TTD targets contract van safety

Studies show 15-passenger vans have poor safety record

The Executive Committee of the AFL-CIO's Transportation Trades Department passed a resolution on September 17 calling on the federal government to apply its motor carrier safety regulations to commercial passenger vans.

The resolution stated that "Given the inherent safety problems of vans designed to transport between nine and 15 passengers, it is unacceptable that the Bush Administration recently issued a so-called van safety rule that continues to allow too many regulatory loopholes and in the process threatens the safety of passengers and drivers alike. There are too many well-documented and highly publicized hazards associated with these vehicles to allow this segment of the industry to escape compliance with basic safety standards that are required of other commercial motor vehicles."

The Bush Administration opted to issue an incomplete rule that does not universally apply safety requirements to all 15-passenger vans. The rule limits the application of safety regulations to those interstate operations that are outside a 75 mile radius from the location where the driver normally reports to work. Also, these requirements do not cover passenger vans entering or leaving Mexico unless the vehicle meets the 75 mile criteria. The rule also restricts applicability to passenger van operations that are directly compensated for their service by passengers, i.e. hotel shuttles, rental car shuttles and outdoor recreation transporter services.

The TTD resolved to urge Congress and the Bush Administration to ensure the safety of van passengers by applying Federal Motor Carrier Safety Regulations to all commercial 15-passenger van operations, regardless of distance traveled; to seek application of commercial drivers license and drug and alcohol testing requirements to operators of 15-passenger vans; and to educate the public and policy makers on the inherent rollover dangers of 15-passenger vans and importance of having trained, experienced drivers behind the wheel.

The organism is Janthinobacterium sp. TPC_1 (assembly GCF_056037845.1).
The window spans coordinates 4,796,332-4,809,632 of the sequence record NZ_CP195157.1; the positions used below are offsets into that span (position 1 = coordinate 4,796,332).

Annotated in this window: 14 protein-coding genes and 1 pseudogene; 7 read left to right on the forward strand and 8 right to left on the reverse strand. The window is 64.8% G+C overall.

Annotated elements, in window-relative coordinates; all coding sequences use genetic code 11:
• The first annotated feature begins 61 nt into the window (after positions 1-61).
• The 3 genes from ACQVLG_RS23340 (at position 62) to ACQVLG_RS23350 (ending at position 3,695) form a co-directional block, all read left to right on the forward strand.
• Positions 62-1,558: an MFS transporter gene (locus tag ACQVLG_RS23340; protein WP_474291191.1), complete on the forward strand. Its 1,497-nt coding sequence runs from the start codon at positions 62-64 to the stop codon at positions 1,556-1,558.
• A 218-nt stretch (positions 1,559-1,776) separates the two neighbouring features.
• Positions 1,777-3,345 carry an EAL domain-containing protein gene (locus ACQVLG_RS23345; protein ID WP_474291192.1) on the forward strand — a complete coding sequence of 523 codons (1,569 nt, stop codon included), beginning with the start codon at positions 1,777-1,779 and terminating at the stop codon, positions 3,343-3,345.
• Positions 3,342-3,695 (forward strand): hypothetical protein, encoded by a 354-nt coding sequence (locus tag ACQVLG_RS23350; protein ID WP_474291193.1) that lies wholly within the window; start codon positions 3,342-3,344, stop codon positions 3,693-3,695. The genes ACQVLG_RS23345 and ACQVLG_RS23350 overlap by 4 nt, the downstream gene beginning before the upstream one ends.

On March 21, 2001, BLE member Raymond J. St. Marie of Division 366 was killed while deadheading from Houston to the Union Pacific terminal in Alexandria, La. As the van he was traveling in slowed down for a highway construction zone on Interstate 10, just east of Lake Charles, La., it was rear-ended by an 18-wheeler. The van was shoved into the rear of another 18-wheeler, killing Brother St. Marie, the van driver, and a conductor, M. Deramus, 48.

Brother St. Marie's death was added to the 864 occupants who died in van crashes between 1990 and 2000.

When compared to other passenger vehicles, 15-passenger vans are involved in a disproportionate number of single vehicle crashes involving rollovers.



© 2003 Brotherhood of Locomotive Engineers